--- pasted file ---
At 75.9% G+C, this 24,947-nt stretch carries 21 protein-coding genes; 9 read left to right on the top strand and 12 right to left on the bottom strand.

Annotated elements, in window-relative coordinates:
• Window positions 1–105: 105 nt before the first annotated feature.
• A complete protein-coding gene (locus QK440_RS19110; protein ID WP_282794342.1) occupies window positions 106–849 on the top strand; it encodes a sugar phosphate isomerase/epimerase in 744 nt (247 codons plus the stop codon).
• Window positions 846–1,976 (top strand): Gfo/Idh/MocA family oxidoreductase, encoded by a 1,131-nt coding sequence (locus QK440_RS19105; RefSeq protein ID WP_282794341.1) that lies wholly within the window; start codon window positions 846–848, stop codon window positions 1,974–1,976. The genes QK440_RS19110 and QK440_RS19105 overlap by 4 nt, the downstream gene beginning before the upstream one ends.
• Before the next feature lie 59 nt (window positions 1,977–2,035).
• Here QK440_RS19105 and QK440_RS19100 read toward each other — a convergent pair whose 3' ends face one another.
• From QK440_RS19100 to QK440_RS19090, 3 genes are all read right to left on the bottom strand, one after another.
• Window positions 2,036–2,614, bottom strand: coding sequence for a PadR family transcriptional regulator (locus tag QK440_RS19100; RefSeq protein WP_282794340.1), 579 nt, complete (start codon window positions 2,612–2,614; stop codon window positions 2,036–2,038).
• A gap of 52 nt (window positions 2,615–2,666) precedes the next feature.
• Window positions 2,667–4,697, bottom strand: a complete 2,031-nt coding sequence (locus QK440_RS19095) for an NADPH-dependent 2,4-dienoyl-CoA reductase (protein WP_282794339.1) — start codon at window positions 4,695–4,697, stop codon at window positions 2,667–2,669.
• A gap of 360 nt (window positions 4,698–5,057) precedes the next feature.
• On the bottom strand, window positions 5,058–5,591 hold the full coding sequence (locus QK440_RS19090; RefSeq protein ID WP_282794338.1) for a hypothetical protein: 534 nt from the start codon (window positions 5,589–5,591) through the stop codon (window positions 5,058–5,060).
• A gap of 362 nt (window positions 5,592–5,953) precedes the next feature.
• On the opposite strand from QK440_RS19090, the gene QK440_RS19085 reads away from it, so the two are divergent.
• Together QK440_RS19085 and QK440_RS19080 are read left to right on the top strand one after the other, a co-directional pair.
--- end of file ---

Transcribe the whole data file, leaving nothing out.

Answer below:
At 75.9% G+C, this 24,947-nt stretch carries 21 protein-coding genes; 9 read left to right on the top strand and 12 right to left on the bottom strand.

Annotated elements, in window-relative coordinates:
• Window positions 1–105: 105 nt before the first annotated feature.
• A complete protein-coding gene (locus QK440_RS19110; protein ID WP_282794342.1) occupies window positions 106–849 on the top strand; it encodes a sugar phosphate isomerase/epimerase in 744 nt (247 codons plus the stop codon).
• Window positions 846–1,976 (top strand): Gfo/Idh/MocA family oxidoreductase, encoded by a 1,131-nt coding sequence (locus QK440_RS19105; RefSeq protein ID WP_282794341.1) that lies wholly within the window; start codon window positions 846–848, stop codon window positions 1,974–1,976. The genes QK440_RS19110 and QK440_RS19105 overlap by 4 nt, the downstream gene beginning before the upstream one ends.
• Before the next feature lie 59 nt (window positions 1,977–2,035).
• Here QK440_RS19105 and QK440_RS19100 read toward each other — a convergent pair whose 3' ends face one another.
• From QK440_RS19100 to QK440_RS19090, 3 genes are all read right to left on the bottom strand, one after another.
• Window positions 2,036–2,614, bottom strand: coding sequence for a PadR family transcriptional regulator (locus tag QK440_RS19100; RefSeq protein WP_282794340.1), 579 nt, complete (start codon window positions 2,612–2,614; stop codon window positions 2,036–2,038).
• A gap of 52 nt (window positions 2,615–2,666) precedes the next feature.
• Window positions 2,667–4,697, bottom strand: a complete 2,031-nt coding sequence (locus QK440_RS19095) for an NADPH-dependent 2,4-dienoyl-CoA reductase (protein WP_282794339.1) — start codon at window positions 4,695–4,697, stop codon at window positions 2,667–2,669.
• A gap of 360 nt (window positions 4,698–5,057) precedes the next feature.
• On the bottom strand, window positions 5,058–5,591 hold the full coding sequence (locus QK440_RS19090; RefSeq protein ID WP_282794338.1) for a hypothetical protein: 534 nt from the start codon (window positions 5,589–5,591) through the stop codon (window positions 5,058–5,060).
• A gap of 362 nt (window positions 5,592–5,953) precedes the next feature.
• On the opposite strand from QK440_RS19090, the gene QK440_RS19085 reads away from it, so the two are divergent.
• Together QK440_RS19085 and QK440_RS19080 are read left to right on the top strand one after the other, a co-directional pair.